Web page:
by Matthew Porter; illus. by the author
Sasquatch    20 pp.
4/13    978-1570618529    $9.99

In an engaging guessing game of who is chasing whom, Porter leads readers on an energetic romp starring nine animals, each initially identified only by its distinctive tail. The page turns allow readers to confirm their guesses of who is next in the parade. The chase comes full circle when the elephant who began the adventure is pursued by a pink-tailed mouse. The simple, stylized animals are depicted on wood-grained panels that follow a color pattern of their own.

Hello Baby: Animals
by Roger Priddy; illus. by the author
Priddy/Macmillan     16 pp.
5/13    978-0312515973    $4.99



Hello Baby: Words
by Roger Priddy; illus. by the author
Priddy/Macmillan    16 pp.
5/13    978-0312515980    $4.99

Designed for the youngest end of the board book audience, these two volumes feature very simple high-contrast drawings of animals and familiar kid items on alternating black and white backgrounds. The strong backgrounds, along with the matte finish of the pages, the small trim size, and the uncluttered layouts, give the books a sophisticated appeal missing in many board books intended for infants.

Shapes [Rookie Toddler]
Scholastic    12 pp.
1/13    978-0531215791    $6.95

This addition to the Rookie Toddler series provides a simple yet effective introduction to shapes. Each spread includes a solid shape on the left accompanied by a photograph of a recognizable object on the right, allowing the young child to see the shape both in isolation and in context. In addition to the four shapes on the cover (triangle, square, circle, rectangle) the book includes a diamond shape. Recommendations for enjoying and extending the reading experience are offered on the final page.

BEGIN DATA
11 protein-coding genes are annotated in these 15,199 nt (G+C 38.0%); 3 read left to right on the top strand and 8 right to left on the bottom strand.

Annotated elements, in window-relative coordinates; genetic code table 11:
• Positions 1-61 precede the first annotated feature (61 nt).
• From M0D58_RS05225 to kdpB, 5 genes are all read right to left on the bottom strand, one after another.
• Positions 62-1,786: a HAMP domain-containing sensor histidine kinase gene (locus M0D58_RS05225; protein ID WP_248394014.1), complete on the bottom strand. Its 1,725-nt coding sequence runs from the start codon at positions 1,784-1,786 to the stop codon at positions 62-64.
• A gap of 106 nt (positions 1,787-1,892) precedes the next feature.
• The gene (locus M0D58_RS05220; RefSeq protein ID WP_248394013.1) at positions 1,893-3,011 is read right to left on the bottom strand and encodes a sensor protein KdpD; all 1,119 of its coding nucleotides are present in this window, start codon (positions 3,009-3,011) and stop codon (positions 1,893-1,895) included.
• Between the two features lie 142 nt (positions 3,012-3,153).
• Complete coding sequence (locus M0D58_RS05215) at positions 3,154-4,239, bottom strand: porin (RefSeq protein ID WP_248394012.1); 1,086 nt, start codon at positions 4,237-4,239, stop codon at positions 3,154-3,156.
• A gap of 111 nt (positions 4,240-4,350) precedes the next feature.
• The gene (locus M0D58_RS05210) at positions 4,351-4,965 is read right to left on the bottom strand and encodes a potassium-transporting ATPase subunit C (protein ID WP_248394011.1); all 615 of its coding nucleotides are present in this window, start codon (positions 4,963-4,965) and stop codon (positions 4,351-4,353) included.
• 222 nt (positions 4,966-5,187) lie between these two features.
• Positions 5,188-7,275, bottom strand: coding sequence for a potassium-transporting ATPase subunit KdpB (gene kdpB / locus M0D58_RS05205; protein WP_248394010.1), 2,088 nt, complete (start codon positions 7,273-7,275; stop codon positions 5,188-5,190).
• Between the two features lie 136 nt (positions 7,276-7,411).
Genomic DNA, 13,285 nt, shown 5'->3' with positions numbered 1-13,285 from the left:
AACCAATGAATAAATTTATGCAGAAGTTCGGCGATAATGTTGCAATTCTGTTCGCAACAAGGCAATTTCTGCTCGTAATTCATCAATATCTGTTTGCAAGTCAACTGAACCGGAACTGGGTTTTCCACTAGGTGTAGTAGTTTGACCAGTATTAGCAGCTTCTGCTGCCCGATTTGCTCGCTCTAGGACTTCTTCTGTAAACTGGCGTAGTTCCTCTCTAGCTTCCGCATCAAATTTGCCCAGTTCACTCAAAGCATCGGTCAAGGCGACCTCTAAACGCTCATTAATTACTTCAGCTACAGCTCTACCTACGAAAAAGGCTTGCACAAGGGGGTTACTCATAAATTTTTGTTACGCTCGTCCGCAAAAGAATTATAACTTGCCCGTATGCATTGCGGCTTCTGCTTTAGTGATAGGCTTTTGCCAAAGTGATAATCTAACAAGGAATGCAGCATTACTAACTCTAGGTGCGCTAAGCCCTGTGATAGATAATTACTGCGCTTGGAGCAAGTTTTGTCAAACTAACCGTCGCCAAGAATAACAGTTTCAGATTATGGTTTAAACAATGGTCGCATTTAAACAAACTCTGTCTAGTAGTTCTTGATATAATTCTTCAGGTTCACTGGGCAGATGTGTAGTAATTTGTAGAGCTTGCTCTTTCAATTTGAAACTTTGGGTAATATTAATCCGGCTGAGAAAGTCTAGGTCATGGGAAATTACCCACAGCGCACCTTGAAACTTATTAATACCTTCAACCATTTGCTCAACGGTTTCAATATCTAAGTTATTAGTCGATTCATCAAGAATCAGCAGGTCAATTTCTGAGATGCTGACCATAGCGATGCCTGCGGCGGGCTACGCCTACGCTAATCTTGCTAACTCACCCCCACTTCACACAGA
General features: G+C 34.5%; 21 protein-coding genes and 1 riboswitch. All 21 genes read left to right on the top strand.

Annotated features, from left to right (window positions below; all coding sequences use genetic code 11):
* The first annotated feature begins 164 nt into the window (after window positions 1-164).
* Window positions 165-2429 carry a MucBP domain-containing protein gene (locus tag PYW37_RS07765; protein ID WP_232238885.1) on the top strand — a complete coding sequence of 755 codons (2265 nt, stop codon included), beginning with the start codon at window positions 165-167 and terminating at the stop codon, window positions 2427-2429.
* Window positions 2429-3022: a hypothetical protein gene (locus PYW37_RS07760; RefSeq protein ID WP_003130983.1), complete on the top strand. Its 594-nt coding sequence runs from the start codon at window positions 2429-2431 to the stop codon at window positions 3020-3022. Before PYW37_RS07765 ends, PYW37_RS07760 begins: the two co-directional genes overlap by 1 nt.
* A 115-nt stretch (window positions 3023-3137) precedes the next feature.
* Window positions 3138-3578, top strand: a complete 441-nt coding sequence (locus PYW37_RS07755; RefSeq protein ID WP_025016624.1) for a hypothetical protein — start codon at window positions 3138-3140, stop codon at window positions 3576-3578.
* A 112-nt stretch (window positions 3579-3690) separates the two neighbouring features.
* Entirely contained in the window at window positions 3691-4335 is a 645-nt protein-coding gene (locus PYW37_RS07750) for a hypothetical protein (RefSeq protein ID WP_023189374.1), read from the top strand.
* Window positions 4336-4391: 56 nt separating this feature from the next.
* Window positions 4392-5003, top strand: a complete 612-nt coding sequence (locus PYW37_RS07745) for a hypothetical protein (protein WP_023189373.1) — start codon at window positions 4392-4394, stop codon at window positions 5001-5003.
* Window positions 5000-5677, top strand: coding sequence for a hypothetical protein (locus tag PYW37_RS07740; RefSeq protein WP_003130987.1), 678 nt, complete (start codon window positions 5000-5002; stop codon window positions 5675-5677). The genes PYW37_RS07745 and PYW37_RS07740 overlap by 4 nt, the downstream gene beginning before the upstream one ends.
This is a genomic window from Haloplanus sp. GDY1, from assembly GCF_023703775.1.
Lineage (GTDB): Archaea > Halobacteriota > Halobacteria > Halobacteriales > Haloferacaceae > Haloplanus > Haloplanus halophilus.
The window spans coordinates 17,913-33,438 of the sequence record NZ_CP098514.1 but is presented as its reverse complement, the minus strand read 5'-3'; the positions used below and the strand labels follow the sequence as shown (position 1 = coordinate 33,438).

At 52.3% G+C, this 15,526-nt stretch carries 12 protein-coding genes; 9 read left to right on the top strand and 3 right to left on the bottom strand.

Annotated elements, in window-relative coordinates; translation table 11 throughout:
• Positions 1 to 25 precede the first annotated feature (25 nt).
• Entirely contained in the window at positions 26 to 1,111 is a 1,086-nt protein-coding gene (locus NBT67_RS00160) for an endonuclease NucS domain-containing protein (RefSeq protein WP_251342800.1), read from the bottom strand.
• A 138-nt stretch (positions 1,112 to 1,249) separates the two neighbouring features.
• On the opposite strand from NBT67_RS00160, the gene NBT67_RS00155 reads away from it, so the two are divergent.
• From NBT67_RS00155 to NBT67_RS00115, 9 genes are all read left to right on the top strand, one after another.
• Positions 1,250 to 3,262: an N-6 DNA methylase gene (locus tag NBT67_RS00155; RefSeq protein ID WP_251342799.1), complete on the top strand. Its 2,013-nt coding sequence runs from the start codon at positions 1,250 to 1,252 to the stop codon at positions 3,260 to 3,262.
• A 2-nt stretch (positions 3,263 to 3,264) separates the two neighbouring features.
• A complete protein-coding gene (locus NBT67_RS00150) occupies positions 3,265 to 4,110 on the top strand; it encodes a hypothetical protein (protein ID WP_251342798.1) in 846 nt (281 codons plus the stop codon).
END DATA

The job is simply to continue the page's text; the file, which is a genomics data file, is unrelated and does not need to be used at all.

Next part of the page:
You Are My Baby: Farm [Petit Collage]
by Lorena Siminovich; illus. by the author
Chronicle    12 pp.
3/13    978-1-4521-0643-4    $8.99



You Are My Baby: Safari [Petit Collage]
by Lorena Siminovich; illus. by the author
Chronicle    12 pp.
3/13    978-1-4521-0642-7    $8.99

Siminovich has created two animal books using a “book within a book” format. The larger part of each book features the adult animal, who provides a one-sentence description of the baby. The smaller portion, with inset pages and an independent page turn, shows the baby animal, thus giving young readers an opportunity for prediction before the reveal. This clever bit of book engineering also allows for mixing and mismatching fun.

The Finger Circus GameThe Finger Circus Game
by Hervé Tullet; illus. by the author
Phaidon    14 pp.
3/13    978-0714865317    $9.95

Die-cut holes invite the reader (or listener) to insert their fingers into each double-page spread and become the “world-famous finger worms,” the circus’s star attractions. The text, written in the style of a sideshow barker, calls upon the audience to gasp, marvel, laugh, and hold its collective breath as the worms perform a variety of acts. Tullet is not the first to explore the fingers-in-the-book device, but he uses it with great success.
Viki Ash
Viki Ash is coordinator of children’s services at the San Antonio Public Library. She has taught children’s literature and library programming at the School of Library and Information Studies, Texas Woman’s University, and has served on ALSC’s Newbery, Caldecott, Wilder, and Sibert committees.